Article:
More than 1,000 scientists across the globe chained themselves to the doors of oil-friendly banks, blocked bridges, and occupied the steps of government buildings on Wednesday to send an urgent message to the international community: The ecological crisis is accelerating, and only a "climate revolution" will be enough to avert catastrophe. What organizers described as "the world's largest-ever scientist-led civil disobedience campaign" kicked off just days after the Intergovernmental Panel on Climate Change (IPCC) released its latest report detailing the grim state of efforts to limit global warming to 1.5°C by century's end, a target set by the Paris accord. As one of the report's authors put it during a press call earlier this week, "Unless there are immediate and deep emissions reductions across all sectors, 1.5°C is beyond reach."
Three scientists associated with the United Nations Intergovernmental Panel on Climate Change (IPCC) are discouraged. New Zealanders Bruce C. Glavovic and Timothy F. Smith and Australian Iain White criticize governments for not doing enough about climate change. They are calling upon fellow IPCC scientists to no longer conduct research on climate change. “More scientific reports, another set of charts,” Glavovic exclaims; “I mean, seriously, what difference is that going to make?” Hundreds of IPCC scientists provide the United Nations periodically with reports on adverse impacts of climate change. The most recent report, issued in February, details rising seas, terrible droughts, atypical weather events, thawing permafrost, dying forests, and massive displacement of populations.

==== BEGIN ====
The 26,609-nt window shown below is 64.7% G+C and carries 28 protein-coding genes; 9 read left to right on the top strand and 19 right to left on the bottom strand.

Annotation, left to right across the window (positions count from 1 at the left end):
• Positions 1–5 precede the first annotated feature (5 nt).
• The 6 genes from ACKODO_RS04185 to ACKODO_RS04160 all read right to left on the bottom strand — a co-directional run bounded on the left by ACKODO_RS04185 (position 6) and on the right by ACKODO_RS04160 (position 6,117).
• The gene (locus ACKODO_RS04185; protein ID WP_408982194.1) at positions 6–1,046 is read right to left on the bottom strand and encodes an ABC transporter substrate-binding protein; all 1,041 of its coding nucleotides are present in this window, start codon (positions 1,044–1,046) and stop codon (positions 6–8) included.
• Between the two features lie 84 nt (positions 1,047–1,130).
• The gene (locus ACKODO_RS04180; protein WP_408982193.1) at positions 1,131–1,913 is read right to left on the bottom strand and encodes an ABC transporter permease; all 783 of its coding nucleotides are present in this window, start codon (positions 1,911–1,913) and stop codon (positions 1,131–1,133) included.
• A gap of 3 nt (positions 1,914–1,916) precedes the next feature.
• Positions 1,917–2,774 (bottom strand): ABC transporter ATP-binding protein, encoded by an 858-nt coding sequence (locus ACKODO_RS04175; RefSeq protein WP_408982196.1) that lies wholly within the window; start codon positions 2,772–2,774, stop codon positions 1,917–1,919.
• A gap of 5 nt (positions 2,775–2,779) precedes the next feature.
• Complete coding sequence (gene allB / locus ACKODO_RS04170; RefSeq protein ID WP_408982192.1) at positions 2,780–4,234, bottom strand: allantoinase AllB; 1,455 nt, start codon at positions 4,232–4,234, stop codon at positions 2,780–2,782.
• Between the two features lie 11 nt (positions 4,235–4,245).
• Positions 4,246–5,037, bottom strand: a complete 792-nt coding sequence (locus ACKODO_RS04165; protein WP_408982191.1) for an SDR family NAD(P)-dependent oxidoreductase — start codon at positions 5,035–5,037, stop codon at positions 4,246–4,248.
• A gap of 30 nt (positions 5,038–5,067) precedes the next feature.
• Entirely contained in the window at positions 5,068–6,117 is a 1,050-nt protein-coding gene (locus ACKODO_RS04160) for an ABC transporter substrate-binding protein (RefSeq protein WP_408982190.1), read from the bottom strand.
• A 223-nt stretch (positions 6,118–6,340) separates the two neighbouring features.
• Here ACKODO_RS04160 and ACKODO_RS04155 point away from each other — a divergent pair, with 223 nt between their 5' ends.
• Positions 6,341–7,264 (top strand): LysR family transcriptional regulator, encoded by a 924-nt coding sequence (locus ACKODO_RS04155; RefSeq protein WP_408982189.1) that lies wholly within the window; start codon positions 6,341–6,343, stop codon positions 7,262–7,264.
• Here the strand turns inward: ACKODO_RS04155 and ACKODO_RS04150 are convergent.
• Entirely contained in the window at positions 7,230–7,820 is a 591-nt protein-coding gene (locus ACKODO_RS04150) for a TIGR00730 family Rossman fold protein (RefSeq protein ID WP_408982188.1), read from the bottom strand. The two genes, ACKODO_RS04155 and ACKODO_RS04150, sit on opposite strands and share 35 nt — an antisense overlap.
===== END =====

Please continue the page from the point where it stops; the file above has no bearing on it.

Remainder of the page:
The arrest of MIT engineering professor Gang Chen on Jan. 14 has drawn attention to the role of China in U.S. science and technology system. It’s not the first time suspicions have fallen on a Chinese-born scientist – Chen is a naturalized U.S. citizen – for work they conduct openly in the United States. The charges against Gang Chen – wire fraud, failing to report a foreign bank account and a false statement on a tax return – stem from failing to disclose Chinese funding for his research. MIT called the allegations “distressing,” and the school’s president and 100 faculty members are defending a Chinese university’s investment in MIT research. No evidence of spying has been made public, but a Department of Justice criminal complaint expressed suspicions that Chen’s loyalty may not be aligned with American interests.
The tide of reckoning on systemic racism and police brutality that has been sweeping through institutions — including scientific ones — has reached universities’ normally reclusive mathematics departments. A group of mathematicians in the United States has written a letter calling for their colleagues to stop collaborating with police because of the widely documented disparities in how US law-enforcement agencies treat people of different races and ethnicities. They concentrate their criticism on predictive policing, a maths-based technique aimed at stopping crime before it occurs. The letter, dated June, 15 is addressed to the trade journal Notices of the American Mathematical Society (AMS), and comes in the wake of Black Lives Matter protests in the United States and around the world, sparked by the killing of George Floyd by a police officer in Minneapolis, Minnesota, in May. More than 1,400 researchers have now joined the call.